Our organic growth and sales for the quarter was largely driven by the bank channel, where we are continuing to broaden our reach. The distribution agreement we signed a few months ago with Mizuho, Japan's third largest bank, expanded our distribution to include 2 of the country's 3 largest banks, and we began to write business through Mizuho in the third quarter -- I mean, the fourth quarter.

Our Life Planner business reported adjusted operating income of $336 million for the current quarter compared to $328 million a year ago. Current quarter results benefited from continued business growth. On a constant dollar basis, insurance revenues, including premiums, policy charges and fees, were up 6% from a year ago. However, the benefit from continued growth was partly offset in the quarterly comparison by less favorable mortality versus a year ago, when the mortality contribution was stronger than our average expectations.

Sales from our Life Planner operations based on annualized new business premiums and constant dollars were $280 million in the current quarter, up from $269 million a year ago. We are continuing to benefit from strong demand for Retirement income products both in Japan and our other Asian markets.

Corporate and Other operations reported a loss of $281 million for the current quarter compared to $239 million loss a year ago. The increased loss in the current quarter reflects a higher level of capital debt, including the impact of debt financing for part of the purchase price of Star and Edison, as well as higher expenses, including some nonlinear items such as corporate advertising and employee benefits.

To wrap up, I would say that the fourth quarter was a strong conclusion to a very good year for us. Thank you for your interest in Prudential. Now we look forward to hearing your questions.

Before we take the first question, 2 quick housekeeping matters. The share repurchase authorization of $1.5 billion that Rich mentioned extends through the end of June 2012, not through the end of the year. And separately, the expected expense savings associated with Star and Edison ultimately are expected to amount to $250 million, not $200 million.

Now for your questions.

Question-and-Answer Session

Operator

[Operator Instructions] Mr. Suneet Kamath, Sanford Bernstein.

Suneet Kamath - Sanford C. Bernstein & Co., LLC., Research Division

My first question is on the pace of share buybacks. Obviously, lower in the fourth quarter versus the third quarter, it certainly came as a surprise to me, perhaps others as well. So just want to get a sense of kind of what governed that decision in terms of your thinking about third quarter and then ultimately what happened in the fourth quarter.

Mark B. Grier

Yes, this is Mark. I guess I'd start the answer by saying don't try to read something into it that isn't there. We take a fairly long view of capital deployment, and we were uncharacteristically opportunistic in the third quarter. And almost by definition, if you speed up a little bit sometimes, you're going to slow down a little bit some other time, and it's nothing more than that. We're on track with respect to implementing our capital deployment plans, balance sheet is very strong, liquidity is very strong. And so I would encourage you to take a longer view than just a quarter-to-quarter fluctuation. This is not a trading environment for us. Again, we were opportunistic in the third quarter, but we're on track with respect to our longer-term objectives and comfortable with the trajectory.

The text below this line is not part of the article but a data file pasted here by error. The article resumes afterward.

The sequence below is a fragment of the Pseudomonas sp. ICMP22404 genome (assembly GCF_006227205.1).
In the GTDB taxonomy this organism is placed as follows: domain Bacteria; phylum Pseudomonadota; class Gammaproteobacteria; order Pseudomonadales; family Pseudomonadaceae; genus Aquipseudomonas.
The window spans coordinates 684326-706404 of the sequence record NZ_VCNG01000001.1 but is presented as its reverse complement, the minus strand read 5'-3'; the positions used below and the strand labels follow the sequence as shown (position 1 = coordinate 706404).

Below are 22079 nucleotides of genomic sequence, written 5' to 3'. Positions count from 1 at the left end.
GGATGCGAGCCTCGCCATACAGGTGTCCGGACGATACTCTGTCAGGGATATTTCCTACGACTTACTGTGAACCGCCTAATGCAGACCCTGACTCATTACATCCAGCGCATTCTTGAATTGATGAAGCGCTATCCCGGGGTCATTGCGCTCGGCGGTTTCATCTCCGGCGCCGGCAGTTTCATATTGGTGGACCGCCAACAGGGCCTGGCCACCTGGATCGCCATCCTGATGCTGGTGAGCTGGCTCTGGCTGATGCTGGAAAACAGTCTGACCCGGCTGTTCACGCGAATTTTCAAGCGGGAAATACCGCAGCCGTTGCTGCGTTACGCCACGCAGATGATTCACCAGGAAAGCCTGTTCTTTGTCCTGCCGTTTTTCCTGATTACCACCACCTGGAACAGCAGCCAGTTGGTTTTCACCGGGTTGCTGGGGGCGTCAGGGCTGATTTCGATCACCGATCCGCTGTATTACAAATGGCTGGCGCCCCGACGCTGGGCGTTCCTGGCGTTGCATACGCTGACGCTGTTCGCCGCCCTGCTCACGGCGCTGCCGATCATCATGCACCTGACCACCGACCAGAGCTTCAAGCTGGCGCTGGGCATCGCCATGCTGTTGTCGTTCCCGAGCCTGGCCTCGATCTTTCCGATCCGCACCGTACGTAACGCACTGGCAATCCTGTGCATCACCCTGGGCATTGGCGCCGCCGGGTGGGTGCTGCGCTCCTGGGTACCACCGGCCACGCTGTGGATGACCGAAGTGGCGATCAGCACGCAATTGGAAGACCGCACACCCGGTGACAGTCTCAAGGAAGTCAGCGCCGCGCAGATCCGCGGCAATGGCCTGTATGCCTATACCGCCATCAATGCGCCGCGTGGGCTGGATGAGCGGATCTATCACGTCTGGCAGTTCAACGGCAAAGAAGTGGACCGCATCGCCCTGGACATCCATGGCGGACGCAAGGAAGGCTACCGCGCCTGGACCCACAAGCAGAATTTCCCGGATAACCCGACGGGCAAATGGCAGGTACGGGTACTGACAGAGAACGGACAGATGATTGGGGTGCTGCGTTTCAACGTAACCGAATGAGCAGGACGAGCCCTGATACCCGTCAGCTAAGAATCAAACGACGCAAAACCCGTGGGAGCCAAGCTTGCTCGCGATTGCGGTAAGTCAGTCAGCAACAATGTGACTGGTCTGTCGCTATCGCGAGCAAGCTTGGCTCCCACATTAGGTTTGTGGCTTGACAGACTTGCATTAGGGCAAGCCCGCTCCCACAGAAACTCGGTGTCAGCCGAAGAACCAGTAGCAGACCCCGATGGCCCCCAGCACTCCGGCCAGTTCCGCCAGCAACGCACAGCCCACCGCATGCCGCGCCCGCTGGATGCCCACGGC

Suneet Kamath - Sanford C. Bernstein & Co., LLC., Research Division

Okay. And I guess my second question on capital is if I go back to the investor slide that you put out, I think it was in December, you talked about the required capital increasing by about $2 billion in the 2011 year. Given kind of where we sit today, Annuities are slowing down at least relative to the first quarter. And then you have these institutional investment products, and I guess I'm not quite sure what the capital requirements on those are and how they compare to Annuities. And then you have this longevity risk transfer business that you're adding. Kind of when you think about the business mix shifts that are occurring in terms of new business, any changes to the kind of $2 billion number in terms of incremental capital that you needed last year as you think about this year?

Richard J. Carbone

You hit on all the right points. It's going to depend on the business, but all of that capital, one way or another, is going to be deployed at rates that are going to support our 13% to 14% ROE goal. Whether they're used in buybacks or they're used in business, they're going to support that goal for 2013.

Suneet Kamath - Sanford C. Bernstein & Co., LLC., Research Division

Understood. I guess maybe just to track it a little bit, if we compare Annuities to Institutional investment products, obviously, the requirements for Annuities have gone up over time. How do those 2 businesses compare in terms of their capital needs?

Richard J. Carbone

Well, there are 2 different metrics of which their capital needs are driven, right? Annuities capital needs are driven by -- mostly by the deferred acquisition costs that we pay upfront and in the other products, they're driven a lot by longevity and credit risk. So I'm loath to give you a rule of thumb that's going to reconcile pi to Avogadro's number.

Mark B. Grier

Suneet, the capital requirements on the investment-only stable value products are pretty small. Annuities are more capital-intensive, and that's the directional answer. But as Rich points out, it does depend on some of the specifics of the products. But Annuities would be more capital-intensive than investment-only stable value.

Suneet Kamath - Sanford C. Bernstein & Co., LLC., Research Division

Okay. So perhaps favorable mix shift.

Mark B. Grier